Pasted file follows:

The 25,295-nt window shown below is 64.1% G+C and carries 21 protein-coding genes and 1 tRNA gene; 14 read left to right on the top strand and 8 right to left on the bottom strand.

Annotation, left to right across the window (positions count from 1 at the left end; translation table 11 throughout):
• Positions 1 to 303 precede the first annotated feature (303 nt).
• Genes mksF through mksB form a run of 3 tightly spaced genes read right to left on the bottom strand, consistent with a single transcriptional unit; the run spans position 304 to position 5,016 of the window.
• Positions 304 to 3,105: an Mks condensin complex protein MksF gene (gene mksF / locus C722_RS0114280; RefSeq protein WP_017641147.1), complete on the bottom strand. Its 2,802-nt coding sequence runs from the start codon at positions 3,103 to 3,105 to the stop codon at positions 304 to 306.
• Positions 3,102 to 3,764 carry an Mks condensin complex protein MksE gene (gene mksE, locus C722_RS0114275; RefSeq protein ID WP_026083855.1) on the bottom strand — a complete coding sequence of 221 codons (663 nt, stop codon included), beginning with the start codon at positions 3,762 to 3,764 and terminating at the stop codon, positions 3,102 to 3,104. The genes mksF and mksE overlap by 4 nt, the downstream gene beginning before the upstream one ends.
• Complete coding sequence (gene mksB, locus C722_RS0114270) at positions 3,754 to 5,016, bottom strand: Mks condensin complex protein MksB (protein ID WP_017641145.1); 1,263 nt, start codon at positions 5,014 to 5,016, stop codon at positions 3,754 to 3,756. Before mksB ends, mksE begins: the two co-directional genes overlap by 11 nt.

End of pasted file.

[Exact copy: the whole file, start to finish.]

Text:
The 25,295-nt window shown below is 64.1% G+C and carries 21 protein-coding genes and 1 tRNA gene; 14 read left to right on the top strand and 8 right to left on the bottom strand.

Annotation, left to right across the window (positions count from 1 at the left end; translation table 11 throughout):
• Positions 1 to 303 precede the first annotated feature (303 nt).
• Genes mksF through mksB form a run of 3 tightly spaced genes read right to left on the bottom strand, consistent with a single transcriptional unit; the run spans position 304 to position 5,016 of the window.
• Positions 304 to 3,105: an Mks condensin complex protein MksF gene (gene mksF / locus C722_RS0114280; RefSeq protein WP_017641147.1), complete on the bottom strand. Its 2,802-nt coding sequence runs from the start codon at positions 3,103 to 3,105 to the stop codon at positions 304 to 306.
• Positions 3,102 to 3,764 carry an Mks condensin complex protein MksE gene (gene mksE, locus C722_RS0114275; RefSeq protein ID WP_026083855.1) on the bottom strand — a complete coding sequence of 221 codons (663 nt, stop codon included), beginning with the start codon at positions 3,762 to 3,764 and terminating at the stop codon, positions 3,102 to 3,104. The genes mksF and mksE overlap by 4 nt, the downstream gene beginning before the upstream one ends.
• Complete coding sequence (gene mksB, locus C722_RS0114270) at positions 3,754 to 5,016, bottom strand: Mks condensin complex protein MksB (protein ID WP_017641145.1); 1,263 nt, start codon at positions 5,014 to 5,016, stop codon at positions 3,754 to 3,756. Before mksB ends, mksE begins: the two co-directional genes overlap by 11 nt.